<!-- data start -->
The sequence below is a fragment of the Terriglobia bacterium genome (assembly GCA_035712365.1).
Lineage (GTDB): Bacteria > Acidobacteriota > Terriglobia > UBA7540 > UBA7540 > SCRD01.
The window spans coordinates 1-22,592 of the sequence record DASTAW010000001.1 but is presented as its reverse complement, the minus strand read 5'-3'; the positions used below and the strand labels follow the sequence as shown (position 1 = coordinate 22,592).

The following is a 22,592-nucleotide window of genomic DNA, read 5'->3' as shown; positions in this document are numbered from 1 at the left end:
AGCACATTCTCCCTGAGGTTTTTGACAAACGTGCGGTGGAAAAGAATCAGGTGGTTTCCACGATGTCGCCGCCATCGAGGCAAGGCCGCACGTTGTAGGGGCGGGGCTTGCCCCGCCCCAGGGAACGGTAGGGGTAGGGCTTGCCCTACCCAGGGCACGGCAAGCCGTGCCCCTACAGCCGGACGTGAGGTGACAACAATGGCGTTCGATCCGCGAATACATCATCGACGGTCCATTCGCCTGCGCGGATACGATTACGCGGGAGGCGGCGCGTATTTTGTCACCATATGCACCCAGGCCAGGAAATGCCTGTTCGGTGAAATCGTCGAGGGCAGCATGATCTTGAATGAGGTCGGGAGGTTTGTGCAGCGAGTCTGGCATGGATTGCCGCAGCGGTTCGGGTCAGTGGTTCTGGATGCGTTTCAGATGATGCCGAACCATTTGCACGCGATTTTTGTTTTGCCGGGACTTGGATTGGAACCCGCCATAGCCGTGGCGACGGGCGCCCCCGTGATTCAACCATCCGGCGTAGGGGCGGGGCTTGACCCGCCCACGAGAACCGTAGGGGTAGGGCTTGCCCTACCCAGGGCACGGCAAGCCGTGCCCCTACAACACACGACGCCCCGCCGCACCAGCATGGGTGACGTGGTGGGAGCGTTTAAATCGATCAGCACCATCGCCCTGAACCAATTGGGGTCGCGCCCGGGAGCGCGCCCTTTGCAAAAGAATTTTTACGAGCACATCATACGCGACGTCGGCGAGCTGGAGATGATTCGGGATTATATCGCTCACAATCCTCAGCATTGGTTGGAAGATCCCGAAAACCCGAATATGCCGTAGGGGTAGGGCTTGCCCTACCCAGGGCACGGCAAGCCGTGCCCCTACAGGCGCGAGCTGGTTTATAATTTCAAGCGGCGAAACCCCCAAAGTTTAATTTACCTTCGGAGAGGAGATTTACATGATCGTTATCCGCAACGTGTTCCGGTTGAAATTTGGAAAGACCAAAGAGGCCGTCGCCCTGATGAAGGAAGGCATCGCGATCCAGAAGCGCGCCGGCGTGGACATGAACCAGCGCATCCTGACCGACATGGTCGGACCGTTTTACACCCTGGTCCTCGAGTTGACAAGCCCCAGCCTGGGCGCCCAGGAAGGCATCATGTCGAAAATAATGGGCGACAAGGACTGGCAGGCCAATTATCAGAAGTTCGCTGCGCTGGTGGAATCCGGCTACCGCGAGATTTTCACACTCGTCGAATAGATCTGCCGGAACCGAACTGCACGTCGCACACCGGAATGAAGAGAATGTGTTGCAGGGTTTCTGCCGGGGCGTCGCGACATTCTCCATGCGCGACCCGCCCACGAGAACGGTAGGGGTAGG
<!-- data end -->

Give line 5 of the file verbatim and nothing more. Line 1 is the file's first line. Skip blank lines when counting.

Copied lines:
AGCACATTCTCCCTGAGGTTTTTGACAAACGTGCGGTGGAAAAGAATCAGGTGGTTTCCACGATGTCGCCGCCATCGAGGCAAGGCCGCACGTTGTAGGGGCGGGGCTTGCCCCGCCCCAGGGAACGGTAGGGGTAGGGCTTGCCCTACCCAGGGCACGGCAAGCCGTGCCCCTACAGCCGGACGTGAGGTGACAACAATGGCGTTCGATCCGCGAATACATCATCGACGGTCCATTCGCCTGCGCGGATACGATTACGCGGGAGGCGGCGCGTATTTTGTCACCATATGCACCCAGGCCAGGAAATGCCTGTTCGGTGAAATCGTCGAGGGCAGCATGATCTTGAATGAGGTCGGGAGGTTTGTGCAGCGAGTCTGGCATGGATTGCCGCAGCGGTTCGGGTCAGTGGTTCTGGATGCGTTTCAGATGATGCCGAACCATTTGCACGCGATTTTTGTTTTGCCGGGACTTGGATTGGAACCCGCCATAGCCGTGGCGACGGGCGCCCCCGTGATTCAACCATCCGGCGTAGGGGCGGGGCTTGACCCGCCCACGAGAACCGTAGGGGTAGGGCTTGCCCTACCCAGGGCACGGCAAGCCGTGCCCCTACAACACACGACGCCCCGCCGCACCAGCATGGGTGACGTGGTGGGAGCGTTTAAATCGATCAGCACCATCGCCCTGAACCAATTGGGGTCGCGCCCGGGAGCGCGCCCTTTGCAAAAGAATTTTTACGAGCACATCATACGCGACGTCGGCGAGCTGGAGATGATTCGGGATTATATCGCTCACAATCCTCAGCATTGGTTGGAAGATCCCGAAAACCCGAATATGCCGTAGGGGTAGGGCTTGCCCTACCCAGGGCACGGCAAGCCGTGCCCCTACAGGCGCGAGCTGGTTTATAATTTCAAGCGGCGAAACCCCCAAAGTTTAATTTACCTTCGGAGAGGAGATTTACATGATCGTTATCCGCAACGTGTTCCGGTTGAAATTTGGAAAGACCAAAGAGGCCGTCGCCCTGATGAAGGAAGGCATCGCGATCCAGAAGCGCGCCGGCGTGGACATGAACCAGCGCATCCTGACCGACATGGTCGGACCGTTTTACACCCTGGTCCTCGAGTTGACAAGCCCCAGCCTGGGCGCCCAGGAAGGCATCATGTCGAAAATAATGGGCGACAAGGACTGGCAGGCCAATTATCAGAAGTTCGCTGCGCTGGTGGAATCCGGCTACCGCGAGATTTTCACACTCGTCGAATAGATCTGCCGGAACCGAACTGCACGTCGCACACCGGAATGAAGAGAATGTGTTGCAGGGTTTCTGCCGGGGCGTCGCGACATTCTCCATGCGCGACCCGCCCACGAGAACGGTAGGGGTAGG